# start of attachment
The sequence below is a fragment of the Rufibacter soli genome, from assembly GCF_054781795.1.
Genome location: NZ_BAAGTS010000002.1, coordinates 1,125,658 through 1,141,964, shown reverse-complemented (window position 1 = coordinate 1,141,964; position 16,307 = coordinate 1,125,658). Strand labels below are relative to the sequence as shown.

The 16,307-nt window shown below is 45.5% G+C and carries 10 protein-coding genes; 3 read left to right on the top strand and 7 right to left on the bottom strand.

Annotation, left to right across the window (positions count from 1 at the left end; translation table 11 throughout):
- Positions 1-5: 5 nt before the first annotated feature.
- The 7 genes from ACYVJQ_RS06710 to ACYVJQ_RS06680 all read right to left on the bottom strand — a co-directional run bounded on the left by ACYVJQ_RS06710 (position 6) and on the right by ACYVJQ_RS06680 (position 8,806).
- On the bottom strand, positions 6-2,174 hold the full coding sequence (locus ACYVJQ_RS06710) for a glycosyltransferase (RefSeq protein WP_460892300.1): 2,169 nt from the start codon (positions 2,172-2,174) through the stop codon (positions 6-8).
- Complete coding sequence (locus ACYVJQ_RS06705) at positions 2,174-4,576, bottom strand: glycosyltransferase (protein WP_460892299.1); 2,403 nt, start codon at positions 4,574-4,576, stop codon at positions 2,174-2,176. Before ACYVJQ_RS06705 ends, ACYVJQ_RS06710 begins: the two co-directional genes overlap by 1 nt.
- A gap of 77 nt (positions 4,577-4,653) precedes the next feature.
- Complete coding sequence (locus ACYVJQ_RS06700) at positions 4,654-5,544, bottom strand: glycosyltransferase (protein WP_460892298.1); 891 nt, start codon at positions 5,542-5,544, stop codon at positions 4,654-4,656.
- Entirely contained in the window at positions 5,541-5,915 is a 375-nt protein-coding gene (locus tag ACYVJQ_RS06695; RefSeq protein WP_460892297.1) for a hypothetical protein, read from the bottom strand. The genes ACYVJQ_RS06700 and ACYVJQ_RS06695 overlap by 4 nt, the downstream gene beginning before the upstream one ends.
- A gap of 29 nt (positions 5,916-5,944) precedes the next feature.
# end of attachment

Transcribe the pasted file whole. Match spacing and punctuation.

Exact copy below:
The sequence below is a fragment of the Rufibacter soli genome, from assembly GCF_054781795.1.
Genome location: NZ_BAAGTS010000002.1, coordinates 1,125,658 through 1,141,964, shown reverse-complemented (window position 1 = coordinate 1,141,964; position 16,307 = coordinate 1,125,658). Strand labels below are relative to the sequence as shown.

The 16,307-nt window shown below is 45.5% G+C and carries 10 protein-coding genes; 3 read left to right on the top strand and 7 right to left on the bottom strand.

Annotation, left to right across the window (positions count from 1 at the left end; translation table 11 throughout):
- Positions 1-5: 5 nt before the first annotated feature.
- The 7 genes from ACYVJQ_RS06710 to ACYVJQ_RS06680 all read right to left on the bottom strand — a co-directional run bounded on the left by ACYVJQ_RS06710 (position 6) and on the right by ACYVJQ_RS06680 (position 8,806).
- On the bottom strand, positions 6-2,174 hold the full coding sequence (locus ACYVJQ_RS06710) for a glycosyltransferase (RefSeq protein WP_460892300.1): 2,169 nt from the start codon (positions 2,172-2,174) through the stop codon (positions 6-8).
- Complete coding sequence (locus ACYVJQ_RS06705) at positions 2,174-4,576, bottom strand: glycosyltransferase (protein WP_460892299.1); 2,403 nt, start codon at positions 4,574-4,576, stop codon at positions 2,174-2,176. Before ACYVJQ_RS06705 ends, ACYVJQ_RS06710 begins: the two co-directional genes overlap by 1 nt.
- A gap of 77 nt (positions 4,577-4,653) precedes the next feature.
- Complete coding sequence (locus ACYVJQ_RS06700) at positions 4,654-5,544, bottom strand: glycosyltransferase (protein WP_460892298.1); 891 nt, start codon at positions 5,542-5,544, stop codon at positions 4,654-4,656.
- Entirely contained in the window at positions 5,541-5,915 is a 375-nt protein-coding gene (locus tag ACYVJQ_RS06695; RefSeq protein WP_460892297.1) for a hypothetical protein, read from the bottom strand. The genes ACYVJQ_RS06700 and ACYVJQ_RS06695 overlap by 4 nt, the downstream gene beginning before the upstream one ends.
- A gap of 29 nt (positions 5,916-5,944) precedes the next feature.